And then, I started reading a book I picked up at the library this afternoon, a book I'd had to request and had been looking forward to for quite some time. I'd heard the writing was beautiful. It was. The story sucked me right in (even though I'd meant to do the dishes after I got the kids in bed) and even made me laugh out loud. Then, on page 17, I put the book down and almost didn't pick it up again. Some books ought to come with warnings.
It's my own fault. I don't like spoilers, so I avoid reading reviews that give anything important away. I've encountered situations I wished I hadn't before, but I've never had a story hit me like this. Actually, there were only a few little sentences, one in particular; the main character can't think about her mom "seeping." Her parents have just been killed in a car accident. Those sentences triggered memories, and the memories hit me in waves for the rest of the book. I did finish the book, and I'm not going to say which book it was. Reading is such a personal experience. I thought it would be better to finish the book than face the memories, but they won't leave me alone. So, I'm writing through them.
The paramedics said my mom should have been killed instantly, but her adrenaline kept her alive long enough for my dad and my brother to make it to the accident and talk to her. Almost as soon as she started talking though, she died. They didn't even get her to the ambulance.
I have three sisters, and my dad thought we should fix her hair and put on her make-up for the viewing. I could see his reasoning; we knew better than anyone how she wore her hair and make-up. But did he know what he was asking? I don't think so. We had to look at, to cover-up wounds I wouldn't have looked at otherwise. I had to sit down because I felt dizzy when the mortician described everything we were hiding from the people who would see her; her body was broken in so many places. I couldn't keep my hand steady when I lined her eyebrows, so Michelle did that while I covered up the bruises and "seeping" places.
I missed her. Of course I missed her. She hadn't wanted me to get married when I had because she thought 21 was too young, so I'd promised her I would finish school. I didn't know I'd get so sick with my pregnancies. We had our first baby about 10 months after our wedding, and I didn't go back to school until the month after Mom died. I threw my energy, my grief, and my anger into a creative writing course because writing has always been my answer to problems like this. A week or two into the class, we had to write about a personal experience with a turning point, and I wrote about a phone call from one of my sisters. She wanted to divide up Mom's stuff, and I didn't want to. I'm a very non-controversial person, and I argued with her. The next time we met for class, our professor said he wanted to read the assignments he'd liked best and discuss what made them stand out. I was very surprised when he read mine last and even more surprised when he cried in front of us.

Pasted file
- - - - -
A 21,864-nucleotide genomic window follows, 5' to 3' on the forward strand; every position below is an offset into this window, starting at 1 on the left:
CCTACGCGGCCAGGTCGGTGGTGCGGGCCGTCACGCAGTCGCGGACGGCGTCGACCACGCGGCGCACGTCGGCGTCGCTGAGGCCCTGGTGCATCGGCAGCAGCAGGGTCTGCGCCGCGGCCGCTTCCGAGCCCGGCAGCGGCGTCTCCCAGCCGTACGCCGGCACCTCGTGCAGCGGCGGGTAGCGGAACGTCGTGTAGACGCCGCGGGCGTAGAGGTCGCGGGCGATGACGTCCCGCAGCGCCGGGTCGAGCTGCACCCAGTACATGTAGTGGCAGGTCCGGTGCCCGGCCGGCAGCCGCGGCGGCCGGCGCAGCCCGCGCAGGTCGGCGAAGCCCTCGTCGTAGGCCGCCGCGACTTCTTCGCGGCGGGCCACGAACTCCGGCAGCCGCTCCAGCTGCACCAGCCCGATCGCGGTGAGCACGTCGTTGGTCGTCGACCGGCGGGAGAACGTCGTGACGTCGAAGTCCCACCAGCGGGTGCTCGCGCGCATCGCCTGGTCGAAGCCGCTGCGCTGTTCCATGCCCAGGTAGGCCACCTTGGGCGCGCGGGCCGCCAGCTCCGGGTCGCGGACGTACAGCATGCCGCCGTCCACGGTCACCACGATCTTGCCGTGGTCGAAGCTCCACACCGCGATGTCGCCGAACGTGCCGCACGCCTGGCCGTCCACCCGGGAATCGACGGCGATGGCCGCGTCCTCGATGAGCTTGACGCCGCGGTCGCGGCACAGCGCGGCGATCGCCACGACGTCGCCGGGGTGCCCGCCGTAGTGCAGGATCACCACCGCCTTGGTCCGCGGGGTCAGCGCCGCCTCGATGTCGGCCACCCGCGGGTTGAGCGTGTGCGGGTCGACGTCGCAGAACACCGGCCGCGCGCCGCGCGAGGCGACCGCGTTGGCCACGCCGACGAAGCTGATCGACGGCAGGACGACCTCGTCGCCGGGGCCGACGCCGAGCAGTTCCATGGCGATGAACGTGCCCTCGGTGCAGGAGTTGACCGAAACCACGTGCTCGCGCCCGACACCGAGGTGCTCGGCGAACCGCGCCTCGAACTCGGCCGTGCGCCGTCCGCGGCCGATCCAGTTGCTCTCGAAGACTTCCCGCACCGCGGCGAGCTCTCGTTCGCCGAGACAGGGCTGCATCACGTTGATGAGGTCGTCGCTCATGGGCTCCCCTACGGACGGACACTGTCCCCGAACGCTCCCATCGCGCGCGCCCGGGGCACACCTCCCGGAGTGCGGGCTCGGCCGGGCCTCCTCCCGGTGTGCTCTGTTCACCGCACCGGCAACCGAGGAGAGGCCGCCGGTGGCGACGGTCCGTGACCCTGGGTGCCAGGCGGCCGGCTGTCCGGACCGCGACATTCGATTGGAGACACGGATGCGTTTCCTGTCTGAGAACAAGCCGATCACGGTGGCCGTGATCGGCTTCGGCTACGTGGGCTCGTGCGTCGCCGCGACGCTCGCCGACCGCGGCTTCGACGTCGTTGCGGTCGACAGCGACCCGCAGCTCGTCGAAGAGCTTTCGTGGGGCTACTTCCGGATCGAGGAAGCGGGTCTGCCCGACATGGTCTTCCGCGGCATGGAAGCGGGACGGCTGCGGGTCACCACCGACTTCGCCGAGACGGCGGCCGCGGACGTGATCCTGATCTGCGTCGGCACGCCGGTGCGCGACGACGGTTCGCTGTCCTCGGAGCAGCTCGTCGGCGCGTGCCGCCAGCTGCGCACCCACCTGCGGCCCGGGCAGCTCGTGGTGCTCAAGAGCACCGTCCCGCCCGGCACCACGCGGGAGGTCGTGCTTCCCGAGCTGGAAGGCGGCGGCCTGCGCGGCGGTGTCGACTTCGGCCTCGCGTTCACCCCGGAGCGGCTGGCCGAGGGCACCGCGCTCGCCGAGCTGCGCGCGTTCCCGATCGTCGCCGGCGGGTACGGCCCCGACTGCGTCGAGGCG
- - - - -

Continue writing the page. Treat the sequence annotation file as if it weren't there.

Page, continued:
I keep erasing sentences about this professor and his class because they are almost as hard to write about as my mother. I took his class nine and a half years ago. He took the time to point out my faults and encouraged me to keep writing. Months after the class was over, I received a phone call from an organization looking for film script writers because he'd recommended me. I didn't know anything about writing film scripts, so I declined, but his confidence in me boosted my confidence. Every time I saw him on campus, he asked me if I was writing. He would look me in the eye. "Write."
I finished my degree. It took me longer to get a bachelor's than it takes some people to get a doctorate, but I finished.
I didn't write this to convince anyone they shouldn't read the book I read or any other book. I love reading. I love how two people can read the same book and come away with two different stories. Grieving is the same, only it's a lot harder. One of my friends has been having a really hard time since her little girl died. It was very sudden. My friend's mom came up to me at the viewing and said I knew better than anyone what her daughter was going through. I disagree. I know that what she, what they are going through is hard, but I have never buried a daughter or a granddaughter. Even if I had, I wouldn't react the same way anymore than they have reacted in the same way. I think it is dangerous to assume you know what someone is going through because you've experienced something similar. And what good is my experience anyway? It isn't good for anything unless I can see past it to listen and validate someone else and what they are going through.
So, if you went ahead and read this post, thanks for listening. Writing it out helped.